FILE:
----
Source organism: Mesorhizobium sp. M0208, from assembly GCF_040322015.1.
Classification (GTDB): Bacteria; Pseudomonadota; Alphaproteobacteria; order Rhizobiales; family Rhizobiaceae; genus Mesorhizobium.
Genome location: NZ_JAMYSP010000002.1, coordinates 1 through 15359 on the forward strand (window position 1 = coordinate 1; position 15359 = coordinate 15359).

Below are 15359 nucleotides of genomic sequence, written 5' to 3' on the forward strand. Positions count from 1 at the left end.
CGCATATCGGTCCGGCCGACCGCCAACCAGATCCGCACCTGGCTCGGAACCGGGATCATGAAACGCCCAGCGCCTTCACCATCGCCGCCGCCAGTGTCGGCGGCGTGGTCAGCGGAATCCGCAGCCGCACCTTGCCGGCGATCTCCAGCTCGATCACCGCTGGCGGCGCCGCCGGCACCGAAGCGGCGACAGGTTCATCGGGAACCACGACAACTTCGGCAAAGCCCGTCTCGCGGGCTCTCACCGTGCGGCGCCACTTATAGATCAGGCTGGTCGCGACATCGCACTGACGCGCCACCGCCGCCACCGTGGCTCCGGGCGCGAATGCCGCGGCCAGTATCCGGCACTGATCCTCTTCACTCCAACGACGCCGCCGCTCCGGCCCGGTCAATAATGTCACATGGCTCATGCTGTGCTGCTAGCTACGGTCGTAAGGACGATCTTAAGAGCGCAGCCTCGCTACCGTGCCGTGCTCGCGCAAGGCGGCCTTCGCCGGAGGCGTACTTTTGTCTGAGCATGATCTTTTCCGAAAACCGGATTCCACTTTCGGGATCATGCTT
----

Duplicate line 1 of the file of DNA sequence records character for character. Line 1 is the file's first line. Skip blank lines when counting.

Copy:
Source organism: Mesorhizobium sp. M0208, from assembly GCF_040322015.1.